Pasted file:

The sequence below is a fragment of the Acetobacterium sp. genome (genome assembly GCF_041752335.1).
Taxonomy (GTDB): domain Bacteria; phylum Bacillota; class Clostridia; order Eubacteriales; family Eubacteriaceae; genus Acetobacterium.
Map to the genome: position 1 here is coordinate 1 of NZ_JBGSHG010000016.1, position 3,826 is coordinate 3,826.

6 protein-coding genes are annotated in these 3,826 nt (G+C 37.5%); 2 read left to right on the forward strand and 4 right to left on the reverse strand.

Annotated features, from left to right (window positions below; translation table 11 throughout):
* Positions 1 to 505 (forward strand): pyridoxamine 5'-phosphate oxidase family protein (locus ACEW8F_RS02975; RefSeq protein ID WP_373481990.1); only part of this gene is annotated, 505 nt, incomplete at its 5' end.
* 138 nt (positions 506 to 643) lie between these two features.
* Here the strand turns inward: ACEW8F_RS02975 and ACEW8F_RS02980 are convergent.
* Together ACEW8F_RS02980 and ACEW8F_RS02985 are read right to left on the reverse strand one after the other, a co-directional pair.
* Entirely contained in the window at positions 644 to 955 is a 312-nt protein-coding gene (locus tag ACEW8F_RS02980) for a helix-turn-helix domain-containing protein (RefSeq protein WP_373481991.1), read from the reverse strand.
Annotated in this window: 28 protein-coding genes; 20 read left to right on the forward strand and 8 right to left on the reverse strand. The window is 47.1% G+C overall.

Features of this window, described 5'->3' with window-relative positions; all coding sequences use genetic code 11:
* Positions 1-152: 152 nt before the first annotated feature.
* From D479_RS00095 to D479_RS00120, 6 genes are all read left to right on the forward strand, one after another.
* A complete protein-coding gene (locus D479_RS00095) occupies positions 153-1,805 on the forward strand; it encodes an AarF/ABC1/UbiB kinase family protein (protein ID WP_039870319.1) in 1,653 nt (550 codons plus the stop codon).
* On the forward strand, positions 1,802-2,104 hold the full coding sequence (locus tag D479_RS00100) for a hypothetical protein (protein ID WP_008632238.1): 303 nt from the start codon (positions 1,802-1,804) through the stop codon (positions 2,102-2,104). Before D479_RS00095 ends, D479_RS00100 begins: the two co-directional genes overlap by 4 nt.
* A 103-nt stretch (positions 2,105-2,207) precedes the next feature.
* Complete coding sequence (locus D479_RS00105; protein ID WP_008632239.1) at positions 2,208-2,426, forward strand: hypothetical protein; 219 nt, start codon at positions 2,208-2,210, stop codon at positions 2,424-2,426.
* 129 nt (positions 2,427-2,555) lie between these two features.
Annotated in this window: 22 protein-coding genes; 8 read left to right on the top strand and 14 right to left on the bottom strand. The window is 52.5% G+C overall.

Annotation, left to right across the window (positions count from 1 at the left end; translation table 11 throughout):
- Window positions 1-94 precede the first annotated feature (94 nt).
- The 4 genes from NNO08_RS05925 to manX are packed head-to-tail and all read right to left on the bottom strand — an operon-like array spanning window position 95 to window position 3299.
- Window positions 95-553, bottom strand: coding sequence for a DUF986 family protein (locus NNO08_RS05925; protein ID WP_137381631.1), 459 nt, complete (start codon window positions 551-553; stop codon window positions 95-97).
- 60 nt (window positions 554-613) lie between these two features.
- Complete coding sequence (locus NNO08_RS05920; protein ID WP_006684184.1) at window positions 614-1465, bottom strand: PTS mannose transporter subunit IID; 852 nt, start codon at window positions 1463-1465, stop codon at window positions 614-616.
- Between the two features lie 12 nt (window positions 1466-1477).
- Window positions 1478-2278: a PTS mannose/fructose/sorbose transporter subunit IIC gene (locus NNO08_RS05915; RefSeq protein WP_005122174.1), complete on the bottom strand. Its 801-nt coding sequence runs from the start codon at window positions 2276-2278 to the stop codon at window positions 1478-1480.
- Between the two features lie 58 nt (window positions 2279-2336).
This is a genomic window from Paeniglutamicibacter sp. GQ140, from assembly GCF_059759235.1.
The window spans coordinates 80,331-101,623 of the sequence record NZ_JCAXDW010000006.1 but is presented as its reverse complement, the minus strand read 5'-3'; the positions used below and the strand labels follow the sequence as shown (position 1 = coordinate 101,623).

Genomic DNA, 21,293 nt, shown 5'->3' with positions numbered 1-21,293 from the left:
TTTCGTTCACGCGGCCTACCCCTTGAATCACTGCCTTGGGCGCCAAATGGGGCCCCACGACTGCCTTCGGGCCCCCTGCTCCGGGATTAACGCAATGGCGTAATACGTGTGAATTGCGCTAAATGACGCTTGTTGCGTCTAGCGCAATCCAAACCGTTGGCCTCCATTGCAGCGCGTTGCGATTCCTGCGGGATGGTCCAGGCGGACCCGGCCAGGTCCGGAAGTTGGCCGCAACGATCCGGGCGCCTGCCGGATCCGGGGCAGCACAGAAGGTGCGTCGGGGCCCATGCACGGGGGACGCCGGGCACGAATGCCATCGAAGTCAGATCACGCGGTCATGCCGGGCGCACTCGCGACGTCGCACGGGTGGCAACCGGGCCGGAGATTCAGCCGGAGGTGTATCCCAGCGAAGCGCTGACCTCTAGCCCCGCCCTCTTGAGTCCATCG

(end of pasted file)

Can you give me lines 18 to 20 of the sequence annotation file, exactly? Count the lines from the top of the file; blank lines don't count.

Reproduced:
* Complete coding sequence (locus D479_RS00105; protein ID WP_008632239.1) at positions 2,208-2,426, forward strand: hypothetical protein; 219 nt, start codon at positions 2,208-2,210, stop codon at positions 2,424-2,426.
* 129 nt (positions 2,427-2,555) lie between these two features.
Annotated in this window: 22 protein-coding genes; 8 read left to right on the top strand and 14 right to left on the bottom strand. The window is 52.5% G+C overall.